There have always been working class Tories, because much of the working class is as comfortable with the certainties of heirarchy as a shire Tory, and doesn't much care for this freedom and opportunity nonsense, preferring a better boss instead. And it's interesting to watch the Tories dangle the protectionism and insularity the working class has long demanded. Middle class labour fabians and the working class methodists have always sat uncomfortably together. Brexit has shattered that coalition, the labour party has been handed to the idiot socialists and will die, unless somehow moderates can oust corbyn before 2020.
Which brings us to the Tory coalition. The high-Tory have promised the old certainties back to the white working class. Meanwhile, middle-class liberals who make up most of the parliamentary party are distinctly uncomfortable with much of what is being done in Brexit's name, but will stick with the Tories, because they offer the promise of power, and however dreadful Brexit is, Jeremy Corbyn is worse. A new coalition is being forged between the Tory squirearchy, and the Working class based on nationalism, social conservatism and heirarchy, directly taking Labour's core vote. This is why UKIP, a working class movement that thinks it *is* the conservative party, apes the style of a country gent. The working class have always got on well with the Gentry, sharing sociailly conservative values. Both despise the middle class.
Brexit split the country down a line more on class values, split the country and handed it to the socially authoritarian party. Whether this is the new politics, with the Tories moving from being the middle-class party to the working class party, as the Republicans did after the war in the USA, or whether the middle-class will wrest back control over both parties in time waits to be seen.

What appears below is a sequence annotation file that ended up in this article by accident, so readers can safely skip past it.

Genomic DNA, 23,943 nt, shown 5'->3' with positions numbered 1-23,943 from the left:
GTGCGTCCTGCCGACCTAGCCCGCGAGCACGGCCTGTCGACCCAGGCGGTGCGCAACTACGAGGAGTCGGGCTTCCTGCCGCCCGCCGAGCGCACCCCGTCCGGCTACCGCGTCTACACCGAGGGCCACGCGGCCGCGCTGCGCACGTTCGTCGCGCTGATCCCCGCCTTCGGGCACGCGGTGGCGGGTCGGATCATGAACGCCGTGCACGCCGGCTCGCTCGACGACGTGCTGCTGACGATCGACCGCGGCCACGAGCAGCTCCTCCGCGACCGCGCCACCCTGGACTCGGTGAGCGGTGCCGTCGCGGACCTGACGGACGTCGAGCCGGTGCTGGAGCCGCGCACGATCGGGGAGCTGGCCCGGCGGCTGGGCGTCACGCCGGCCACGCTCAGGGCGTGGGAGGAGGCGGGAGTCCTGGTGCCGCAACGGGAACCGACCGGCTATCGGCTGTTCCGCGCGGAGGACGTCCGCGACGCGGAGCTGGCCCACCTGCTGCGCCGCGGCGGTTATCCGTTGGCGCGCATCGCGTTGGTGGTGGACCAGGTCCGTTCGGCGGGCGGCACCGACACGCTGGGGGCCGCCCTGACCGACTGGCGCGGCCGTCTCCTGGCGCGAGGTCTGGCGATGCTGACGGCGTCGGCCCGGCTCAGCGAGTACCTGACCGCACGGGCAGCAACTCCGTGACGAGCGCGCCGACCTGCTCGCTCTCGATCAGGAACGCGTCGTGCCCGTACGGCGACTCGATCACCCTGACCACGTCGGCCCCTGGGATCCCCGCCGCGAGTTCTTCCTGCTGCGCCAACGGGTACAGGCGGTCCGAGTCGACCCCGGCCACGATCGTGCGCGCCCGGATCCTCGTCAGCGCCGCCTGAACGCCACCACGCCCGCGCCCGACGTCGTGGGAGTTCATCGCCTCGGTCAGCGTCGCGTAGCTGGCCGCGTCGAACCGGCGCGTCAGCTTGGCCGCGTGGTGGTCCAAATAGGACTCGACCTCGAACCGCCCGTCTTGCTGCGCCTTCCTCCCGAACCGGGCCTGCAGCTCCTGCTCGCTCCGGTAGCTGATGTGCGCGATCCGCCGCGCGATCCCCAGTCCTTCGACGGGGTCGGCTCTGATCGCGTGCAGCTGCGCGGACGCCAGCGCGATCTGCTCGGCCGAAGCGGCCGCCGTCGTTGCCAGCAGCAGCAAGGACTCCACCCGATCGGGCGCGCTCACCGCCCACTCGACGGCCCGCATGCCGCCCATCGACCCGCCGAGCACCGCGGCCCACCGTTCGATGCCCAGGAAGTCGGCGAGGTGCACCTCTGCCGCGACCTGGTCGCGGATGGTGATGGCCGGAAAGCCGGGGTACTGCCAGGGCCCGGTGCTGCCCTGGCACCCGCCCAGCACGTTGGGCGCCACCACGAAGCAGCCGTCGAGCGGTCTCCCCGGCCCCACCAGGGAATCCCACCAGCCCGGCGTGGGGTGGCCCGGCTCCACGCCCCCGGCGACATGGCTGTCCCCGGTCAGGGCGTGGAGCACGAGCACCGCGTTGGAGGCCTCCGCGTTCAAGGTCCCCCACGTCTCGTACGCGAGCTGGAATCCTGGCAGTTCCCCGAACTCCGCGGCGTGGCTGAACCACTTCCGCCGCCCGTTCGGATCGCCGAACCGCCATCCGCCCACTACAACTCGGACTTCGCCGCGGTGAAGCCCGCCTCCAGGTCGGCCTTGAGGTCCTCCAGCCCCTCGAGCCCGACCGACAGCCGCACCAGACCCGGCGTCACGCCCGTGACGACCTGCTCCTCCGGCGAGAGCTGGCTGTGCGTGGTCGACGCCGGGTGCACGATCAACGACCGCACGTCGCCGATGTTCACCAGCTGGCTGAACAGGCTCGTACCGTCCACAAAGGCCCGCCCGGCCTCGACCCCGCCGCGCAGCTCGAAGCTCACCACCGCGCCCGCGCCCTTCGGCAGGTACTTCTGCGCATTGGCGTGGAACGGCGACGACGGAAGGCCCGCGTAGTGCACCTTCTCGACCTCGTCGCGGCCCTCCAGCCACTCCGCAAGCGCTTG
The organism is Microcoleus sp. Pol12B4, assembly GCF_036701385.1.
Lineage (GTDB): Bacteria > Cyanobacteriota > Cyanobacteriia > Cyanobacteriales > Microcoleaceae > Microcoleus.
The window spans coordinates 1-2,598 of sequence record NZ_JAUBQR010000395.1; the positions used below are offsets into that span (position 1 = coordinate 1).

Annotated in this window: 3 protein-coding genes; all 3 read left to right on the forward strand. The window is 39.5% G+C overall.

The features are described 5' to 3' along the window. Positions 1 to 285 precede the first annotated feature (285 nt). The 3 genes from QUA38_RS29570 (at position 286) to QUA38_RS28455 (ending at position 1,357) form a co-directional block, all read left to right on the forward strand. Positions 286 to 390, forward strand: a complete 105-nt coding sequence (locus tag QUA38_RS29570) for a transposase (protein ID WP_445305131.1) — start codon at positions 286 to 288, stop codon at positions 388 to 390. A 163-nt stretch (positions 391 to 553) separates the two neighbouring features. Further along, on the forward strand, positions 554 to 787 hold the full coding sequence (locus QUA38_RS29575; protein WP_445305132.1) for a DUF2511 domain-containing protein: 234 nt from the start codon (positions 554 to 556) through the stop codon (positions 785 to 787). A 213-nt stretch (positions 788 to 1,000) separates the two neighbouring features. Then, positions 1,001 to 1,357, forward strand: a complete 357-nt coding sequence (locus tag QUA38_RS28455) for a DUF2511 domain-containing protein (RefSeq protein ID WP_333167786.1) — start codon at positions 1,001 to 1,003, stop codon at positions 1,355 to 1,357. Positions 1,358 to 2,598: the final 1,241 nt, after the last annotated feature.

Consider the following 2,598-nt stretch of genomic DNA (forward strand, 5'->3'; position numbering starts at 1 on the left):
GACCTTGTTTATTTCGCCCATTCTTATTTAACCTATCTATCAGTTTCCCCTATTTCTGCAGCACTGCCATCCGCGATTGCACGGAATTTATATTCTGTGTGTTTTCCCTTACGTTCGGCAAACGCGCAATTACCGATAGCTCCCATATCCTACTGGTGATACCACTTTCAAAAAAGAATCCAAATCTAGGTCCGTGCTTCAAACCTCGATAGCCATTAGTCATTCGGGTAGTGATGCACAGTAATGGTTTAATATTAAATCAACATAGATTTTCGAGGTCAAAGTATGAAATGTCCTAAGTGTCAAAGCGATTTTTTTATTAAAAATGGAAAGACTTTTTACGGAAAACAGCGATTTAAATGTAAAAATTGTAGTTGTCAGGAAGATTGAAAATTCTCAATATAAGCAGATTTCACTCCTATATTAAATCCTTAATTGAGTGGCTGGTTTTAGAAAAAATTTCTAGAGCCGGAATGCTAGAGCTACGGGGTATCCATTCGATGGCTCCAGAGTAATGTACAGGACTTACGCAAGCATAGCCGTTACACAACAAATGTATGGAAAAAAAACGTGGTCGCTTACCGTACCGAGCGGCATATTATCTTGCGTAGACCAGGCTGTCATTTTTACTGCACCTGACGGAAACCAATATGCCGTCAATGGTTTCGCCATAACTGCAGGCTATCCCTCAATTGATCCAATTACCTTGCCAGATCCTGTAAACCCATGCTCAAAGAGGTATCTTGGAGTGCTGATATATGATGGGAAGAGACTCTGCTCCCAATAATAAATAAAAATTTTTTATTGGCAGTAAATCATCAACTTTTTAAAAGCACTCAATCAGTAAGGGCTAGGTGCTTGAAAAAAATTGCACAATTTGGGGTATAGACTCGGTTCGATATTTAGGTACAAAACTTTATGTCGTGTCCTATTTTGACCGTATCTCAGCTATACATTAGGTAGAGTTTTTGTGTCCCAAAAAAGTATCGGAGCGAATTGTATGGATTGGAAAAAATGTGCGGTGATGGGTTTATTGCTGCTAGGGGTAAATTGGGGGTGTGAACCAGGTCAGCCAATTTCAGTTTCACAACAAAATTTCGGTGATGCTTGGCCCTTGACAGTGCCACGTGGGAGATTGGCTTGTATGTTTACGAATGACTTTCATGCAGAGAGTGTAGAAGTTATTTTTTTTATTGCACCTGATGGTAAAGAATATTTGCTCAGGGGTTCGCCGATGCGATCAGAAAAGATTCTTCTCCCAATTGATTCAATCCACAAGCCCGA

I suspect unless May softens her tone, and thows some bones to the liberals, her coalition will only survive until there's a credible opposition. A more appropriate division of politics would be a ConservaKIP'ish alliance of WWC and high-tory squires, vs LibLabCon middle-class liberals. Therea May seems to be actively seeking it.
Over the Channel, Emmanuel Macron and Marine Le Pen exemplify this split. The candidates of the parties of left, Socialists; and right, RPR are likely to be eliminated in the first round. Macron is likely to win comfortably. His movement 'En Marche!' was only formed a year ago. There's a lesson for British liberals there.



Monday, 16 January 2017

Tories have profoundly damaged the UK. You Should Join the Tories.

2016 happened because decent people don't join political parties, leaving the business of Government to socially inadequate, physically repellent gits with an axe to grind*. In normal circumstances, this makes politics easier for genuinely impressive people to progress through the flotsam of monomaniacs. To be a Grown-up in the Tory Party 1997-2010 was to be able to consider an issue beyond the EU. For Labour it's all about not dreaming of Strike Action by "the workers". Thus the Liberal Centre consolidated a hold on the country, but became complacent to the poison seeping into parties even as the Smug centrist consensus made everyone fat and rich.